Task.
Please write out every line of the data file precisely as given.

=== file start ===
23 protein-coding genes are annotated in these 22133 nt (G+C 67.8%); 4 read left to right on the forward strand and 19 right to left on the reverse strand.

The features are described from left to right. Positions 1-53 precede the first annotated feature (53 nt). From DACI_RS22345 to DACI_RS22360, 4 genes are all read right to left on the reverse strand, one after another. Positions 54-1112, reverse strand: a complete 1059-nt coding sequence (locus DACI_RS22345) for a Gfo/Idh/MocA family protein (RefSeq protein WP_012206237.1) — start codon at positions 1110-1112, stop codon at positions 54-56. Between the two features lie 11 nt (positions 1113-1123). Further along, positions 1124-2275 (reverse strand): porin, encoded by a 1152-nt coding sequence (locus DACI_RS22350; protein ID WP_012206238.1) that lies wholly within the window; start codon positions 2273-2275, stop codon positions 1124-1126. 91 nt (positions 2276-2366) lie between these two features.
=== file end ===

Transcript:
23 protein-coding genes are annotated in these 22133 nt (G+C 67.8%); 4 read left to right on the forward strand and 19 right to left on the reverse strand.

The features are described from left to right. Positions 1-53 precede the first annotated feature (53 nt). From DACI_RS22345 to DACI_RS22360, 4 genes are all read right to left on the reverse strand, one after another. Positions 54-1112, reverse strand: a complete 1059-nt coding sequence (locus DACI_RS22345) for a Gfo/Idh/MocA family protein (RefSeq protein WP_012206237.1) — start codon at positions 1110-1112, stop codon at positions 54-56. Between the two features lie 11 nt (positions 1113-1123). Further along, positions 1124-2275 (reverse strand): porin, encoded by a 1152-nt coding sequence (locus DACI_RS22350; protein ID WP_012206238.1) that lies wholly within the window; start codon positions 2273-2275, stop codon positions 1124-1126. 91 nt (positions 2276-2366) lie between these two features.